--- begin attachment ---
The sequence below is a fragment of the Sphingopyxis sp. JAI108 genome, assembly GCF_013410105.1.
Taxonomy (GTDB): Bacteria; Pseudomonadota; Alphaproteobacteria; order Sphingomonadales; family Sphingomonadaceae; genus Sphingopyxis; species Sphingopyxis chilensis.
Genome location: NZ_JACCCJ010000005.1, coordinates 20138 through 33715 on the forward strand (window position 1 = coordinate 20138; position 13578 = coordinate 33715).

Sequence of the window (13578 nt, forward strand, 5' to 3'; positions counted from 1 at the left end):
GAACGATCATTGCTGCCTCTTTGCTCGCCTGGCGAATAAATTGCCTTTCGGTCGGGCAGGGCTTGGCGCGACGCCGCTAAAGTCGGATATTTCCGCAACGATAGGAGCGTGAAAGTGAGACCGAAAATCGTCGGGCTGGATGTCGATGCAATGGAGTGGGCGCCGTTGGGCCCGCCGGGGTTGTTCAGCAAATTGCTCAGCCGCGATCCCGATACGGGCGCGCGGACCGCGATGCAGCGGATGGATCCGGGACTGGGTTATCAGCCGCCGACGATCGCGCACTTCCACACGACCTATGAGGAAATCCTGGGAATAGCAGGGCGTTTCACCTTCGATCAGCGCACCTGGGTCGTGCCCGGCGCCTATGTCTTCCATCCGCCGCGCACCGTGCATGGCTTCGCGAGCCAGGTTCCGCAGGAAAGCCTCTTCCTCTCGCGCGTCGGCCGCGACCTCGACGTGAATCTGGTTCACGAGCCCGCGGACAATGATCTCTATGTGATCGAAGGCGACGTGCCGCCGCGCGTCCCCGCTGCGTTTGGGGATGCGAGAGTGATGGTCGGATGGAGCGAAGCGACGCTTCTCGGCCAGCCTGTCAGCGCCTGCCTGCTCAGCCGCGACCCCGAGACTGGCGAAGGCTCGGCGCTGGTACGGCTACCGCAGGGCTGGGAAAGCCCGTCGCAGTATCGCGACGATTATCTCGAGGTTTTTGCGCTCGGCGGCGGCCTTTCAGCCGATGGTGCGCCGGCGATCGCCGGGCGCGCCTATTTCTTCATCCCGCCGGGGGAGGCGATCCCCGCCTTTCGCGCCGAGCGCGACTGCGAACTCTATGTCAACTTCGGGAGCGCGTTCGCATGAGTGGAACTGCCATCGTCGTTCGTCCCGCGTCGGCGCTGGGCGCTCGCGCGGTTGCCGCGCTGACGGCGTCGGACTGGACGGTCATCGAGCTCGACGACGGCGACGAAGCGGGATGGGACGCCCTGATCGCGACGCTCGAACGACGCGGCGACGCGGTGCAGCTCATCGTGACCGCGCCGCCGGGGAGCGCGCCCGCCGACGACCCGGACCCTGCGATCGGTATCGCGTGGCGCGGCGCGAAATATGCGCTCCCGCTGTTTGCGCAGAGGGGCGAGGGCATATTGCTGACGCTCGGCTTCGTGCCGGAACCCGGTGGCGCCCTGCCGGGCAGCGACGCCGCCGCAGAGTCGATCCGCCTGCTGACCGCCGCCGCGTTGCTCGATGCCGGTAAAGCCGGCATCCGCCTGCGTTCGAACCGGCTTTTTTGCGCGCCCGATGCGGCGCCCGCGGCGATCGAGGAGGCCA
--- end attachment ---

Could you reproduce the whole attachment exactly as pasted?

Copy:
The sequence below is a fragment of the Sphingopyxis sp. JAI108 genome, assembly GCF_013410105.1.
Taxonomy (GTDB): Bacteria; Pseudomonadota; Alphaproteobacteria; order Sphingomonadales; family Sphingomonadaceae; genus Sphingopyxis; species Sphingopyxis chilensis.
Genome location: NZ_JACCCJ010000005.1, coordinates 20138 through 33715 on the forward strand (window position 1 = coordinate 20138; position 13578 = coordinate 33715).

Sequence of the window (13578 nt, forward strand, 5' to 3'; positions counted from 1 at the left end):
GAACGATCATTGCTGCCTCTTTGCTCGCCTGGCGAATAAATTGCCTTTCGGTCGGGCAGGGCTTGGCGCGACGCCGCTAAAGTCGGATATTTCCGCAACGATAGGAGCGTGAAAGTGAGACCGAAAATCGTCGGGCTGGATGTCGATGCAATGGAGTGGGCGCCGTTGGGCCCGCCGGGGTTGTTCAGCAAATTGCTCAGCCGCGATCCCGATACGGGCGCGCGGACCGCGATGCAGCGGATGGATCCGGGACTGGGTTATCAGCCGCCGACGATCGCGCACTTCCACACGACCTATGAGGAAATCCTGGGAATAGCAGGGCGTTTCACCTTCGATCAGCGCACCTGGGTCGTGCCCGGCGCCTATGTCTTCCATCCGCCGCGCACCGTGCATGGCTTCGCGAGCCAGGTTCCGCAGGAAAGCCTCTTCCTCTCGCGCGTCGGCCGCGACCTCGACGTGAATCTGGTTCACGAGCCCGCGGACAATGATCTCTATGTGATCGAAGGCGACGTGCCGCCGCGCGTCCCCGCTGCGTTTGGGGATGCGAGAGTGATGGTCGGATGGAGCGAAGCGACGCTTCTCGGCCAGCCTGTCAGCGCCTGCCTGCTCAGCCGCGACCCCGAGACTGGCGAAGGCTCGGCGCTGGTACGGCTACCGCAGGGCTGGGAAAGCCCGTCGCAGTATCGCGACGATTATCTCGAGGTTTTTGCGCTCGGCGGCGGCCTTTCAGCCGATGGTGCGCCGGCGATCGCCGGGCGCGCCTATTTCTTCATCCCGCCGGGGGAGGCGATCCCCGCCTTTCGCGCCGAGCGCGACTGCGAACTCTATGTCAACTTCGGGAGCGCGTTCGCATGAGTGGAACTGCCATCGTCGTTCGTCCCGCGTCGGCGCTGGGCGCTCGCGCGGTTGCCGCGCTGACGGCGTCGGACTGGACGGTCATCGAGCTCGACGACGGCGACGAAGCGGGATGGGACGCCCTGATCGCGACGCTCGAACGACGCGGCGACGCGGTGCAGCTCATCGTGACCGCGCCGCCGGGGAGCGCGCCCGCCGACGACCCGGACCCTGCGATCGGTATCGCGTGGCGCGGCGCGAAATATGCGCTCCCGCTGTTTGCGCAGAGGGGCGAGGGCATATTGCTGACGCTCGGCTTCGTGCCGGAACCCGGTGGCGCCCTGCCGGGCAGCGACGCCGCCGCAGAGTCGATCCGCCTGCTGACCGCCGCCGCGTTGCTCGATGCCGGTAAAGCCGGCATCCGCCTGCGTTCGAACCGGCTTTTTTGCGCGCCCGATGCGGCGCCCGCGGCGATCGAGGAGGCCA